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The Girl 02-16-2012 06:57 PM

21: Are You Autistic?
Brian Gordon answers questions about autism, from recognizing it to understanding and responding to the behaviors of someone on the autistic spectrum.

BSG SOCIAL LEARNING: You Can't Put a Cap On Potential

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poingjam 02-16-2012 07:05 PM

Yes. Probably. Yes.

Junkenstein 02-18-2012 09:34 AM

i always love the show, seems like Chemda's way to get people at ease and opening up, brings out some of the best interviews you can have.

this one was especioally fascinating and warm. so many things on autism and social anxiety got much clearer while listening.

thanks to both

Subsonix 02-20-2012 02:19 AM

Brian Gordon sounds like a cross between Ira Glass and Myq Kaplan.

Great episode!

Bucho 02-21-2012 12:59 PM

So glad that in 2012 there are people like Brian out there learning how to work with these 'atypical' people. Life was so much more messy and inconventient when we had to use exorcism and witch burnings to deal with them.

BrianAlt 02-21-2012 02:58 PM

It's very true that while listening to this show you find yourself saying to yourself, "wait a minute! I'm like that!"

Then you relax and realize that sure, you're like that. But that's just a small piece to the overall puzzle.

I think there's a pun there somewhere.

Keith 02-21-2012 03:44 PM

Well don't take my hand so that I help you figure out that puzzle. That's not how it works.

andsoitgoes 03-01-2012 03:12 AM

I learned something more than I ever thought in this episode, the fact that those with aspergers/autism/etc have difficulty communicating due to the fact that they can't imagine people NOT seeing their way naturally was eye opening.

I feel I have a part of that as well, it's hampered my ability to teach my kids early on until I tried to address it, but I struggle with it. Having a severe lack of patience doesn't help.

Love your interviewing style, Chemda. I can honestly say that you bring something really special to this show. Things I might have been so-so on in any other show seem that much more intersting.

**Edit - Poingjam, I assume you moved this here. Thanks, I don't know what happened. I could have sworn I posted in 21... ah well. It was late.

bw81 02-11-2014 12:52 AM

We recently had our son diagnosed as having autism and it was an arduous process but based on what we have read how things go overseas we are extremely lucky. Both in terms of how long it took to get him diagnosed (about 6 months though we had to go private as the government funded program was taking FOREVER - which is time that he could be getting help) and the therapies available to us here. There is funding at a federal and state level too which will help out a lot till he is 6 (when the funding is cut off).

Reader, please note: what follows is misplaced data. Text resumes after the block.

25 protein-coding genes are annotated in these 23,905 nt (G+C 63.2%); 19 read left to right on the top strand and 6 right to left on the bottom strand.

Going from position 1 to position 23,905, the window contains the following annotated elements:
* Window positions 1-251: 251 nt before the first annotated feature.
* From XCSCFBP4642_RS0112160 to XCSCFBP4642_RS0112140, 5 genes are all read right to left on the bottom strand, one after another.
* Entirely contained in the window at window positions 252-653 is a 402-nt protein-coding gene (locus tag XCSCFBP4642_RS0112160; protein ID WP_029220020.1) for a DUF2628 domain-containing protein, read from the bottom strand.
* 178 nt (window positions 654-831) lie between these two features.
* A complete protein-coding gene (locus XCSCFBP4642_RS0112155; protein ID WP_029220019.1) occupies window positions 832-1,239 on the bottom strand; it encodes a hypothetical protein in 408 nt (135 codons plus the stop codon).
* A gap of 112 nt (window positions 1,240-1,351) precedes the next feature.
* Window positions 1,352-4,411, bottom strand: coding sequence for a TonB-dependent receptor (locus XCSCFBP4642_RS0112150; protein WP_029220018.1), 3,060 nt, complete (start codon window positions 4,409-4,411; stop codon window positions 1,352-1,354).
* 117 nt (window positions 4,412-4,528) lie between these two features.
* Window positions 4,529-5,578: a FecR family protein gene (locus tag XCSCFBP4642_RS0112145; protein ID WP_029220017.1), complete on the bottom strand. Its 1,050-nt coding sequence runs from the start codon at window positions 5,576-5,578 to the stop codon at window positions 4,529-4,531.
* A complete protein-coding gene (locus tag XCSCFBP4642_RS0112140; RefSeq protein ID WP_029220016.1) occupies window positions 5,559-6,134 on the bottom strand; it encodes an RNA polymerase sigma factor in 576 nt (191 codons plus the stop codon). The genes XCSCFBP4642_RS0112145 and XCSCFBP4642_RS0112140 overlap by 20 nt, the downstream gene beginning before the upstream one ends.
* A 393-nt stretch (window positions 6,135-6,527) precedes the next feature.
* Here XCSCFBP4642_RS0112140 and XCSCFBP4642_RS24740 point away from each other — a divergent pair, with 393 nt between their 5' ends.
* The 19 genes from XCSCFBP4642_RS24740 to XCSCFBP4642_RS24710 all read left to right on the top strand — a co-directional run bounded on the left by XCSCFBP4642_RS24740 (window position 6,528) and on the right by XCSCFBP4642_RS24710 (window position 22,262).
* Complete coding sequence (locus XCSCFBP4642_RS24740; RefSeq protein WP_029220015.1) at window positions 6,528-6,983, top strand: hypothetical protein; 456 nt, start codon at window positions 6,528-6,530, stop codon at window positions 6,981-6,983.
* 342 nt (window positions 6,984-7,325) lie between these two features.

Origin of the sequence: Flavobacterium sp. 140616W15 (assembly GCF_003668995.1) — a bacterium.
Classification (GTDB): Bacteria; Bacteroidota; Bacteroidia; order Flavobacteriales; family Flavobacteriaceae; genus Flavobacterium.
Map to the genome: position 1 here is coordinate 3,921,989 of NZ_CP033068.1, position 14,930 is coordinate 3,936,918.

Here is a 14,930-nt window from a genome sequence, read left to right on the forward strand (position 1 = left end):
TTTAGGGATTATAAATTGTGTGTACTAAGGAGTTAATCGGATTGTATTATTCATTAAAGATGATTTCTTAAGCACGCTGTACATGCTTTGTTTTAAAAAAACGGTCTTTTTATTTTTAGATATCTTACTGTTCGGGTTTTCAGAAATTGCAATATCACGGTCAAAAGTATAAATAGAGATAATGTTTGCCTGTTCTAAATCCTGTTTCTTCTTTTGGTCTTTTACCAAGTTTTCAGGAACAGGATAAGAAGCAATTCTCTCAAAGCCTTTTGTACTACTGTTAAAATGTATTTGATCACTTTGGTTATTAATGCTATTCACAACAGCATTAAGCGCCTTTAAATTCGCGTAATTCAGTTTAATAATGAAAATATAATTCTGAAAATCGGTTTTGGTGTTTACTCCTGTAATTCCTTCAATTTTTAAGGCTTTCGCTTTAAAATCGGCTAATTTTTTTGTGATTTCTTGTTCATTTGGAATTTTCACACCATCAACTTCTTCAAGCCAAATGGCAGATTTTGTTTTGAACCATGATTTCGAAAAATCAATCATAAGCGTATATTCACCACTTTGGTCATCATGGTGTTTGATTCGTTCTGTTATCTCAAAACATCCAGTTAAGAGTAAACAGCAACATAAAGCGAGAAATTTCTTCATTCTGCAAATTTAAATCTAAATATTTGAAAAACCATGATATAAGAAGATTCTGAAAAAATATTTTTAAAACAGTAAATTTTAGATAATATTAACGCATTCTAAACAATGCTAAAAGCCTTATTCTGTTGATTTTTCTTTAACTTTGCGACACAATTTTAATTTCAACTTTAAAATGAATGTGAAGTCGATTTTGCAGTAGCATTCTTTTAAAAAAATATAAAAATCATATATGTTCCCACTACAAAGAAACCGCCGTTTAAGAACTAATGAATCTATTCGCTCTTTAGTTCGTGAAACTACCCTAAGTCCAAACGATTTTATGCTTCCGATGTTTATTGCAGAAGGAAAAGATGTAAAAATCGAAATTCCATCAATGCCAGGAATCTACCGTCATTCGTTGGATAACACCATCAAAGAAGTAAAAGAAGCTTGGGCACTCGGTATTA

Since we have caught it so early (he is only 2.5) the therapies he has already started going to should hopefully help him much more than had we caught it later on.

My wife listened to this episode too which was great to be able to bounce things off each other about it. Would have liked to have know a bit more about his day to day with his students but it was still a great listen.

It's been very hard at times to think about things we normally wouldn't be worrying about at his age;
- Will he be able to make friends?
- Will he be able to find someone to love him?
- Will he be able to support himself?
- Will he actually love us, will he know what love even is, etc....
- Is he going to be subject to bullying more?

... it was very confronting and overwhelming for a while there.

Luckily our daughter is not only patient with us in dealing with him (so far...) but she is also mimicking the way we deal with him which only helps solidify what he is learning.

But now we are at the stage where regardless of his diagnosis, he needs speech therapy and some social therapy to help him. So we are going to do whatever we need to to help him on his journey. We're both very involved, active parents and replicate his therapies at home so that we can make the most of it for him.

A big issue we are finding with kids who have Autism in my daughters pre-primary is that not a lot of people know what autism is. So the parents are quick to judge and you can see their kids replicating this judgement - it angers me and I have to bite my tongue often. I think that if there is an autistic kid in a classroom then everyone including students, teachers, parents should be given a little heads up as to what it is about. If it were their child they wouldn't appreciate the judging that is imposed on these kids that I see.

BrianAlt 02-11-2014 08:02 AM

A friends child was diagnosed early on and immediately started therapy. Now the young girl is 15 and doesn't display any symptoms. Keep doing everything you need to do. It will make all the difference in the world.

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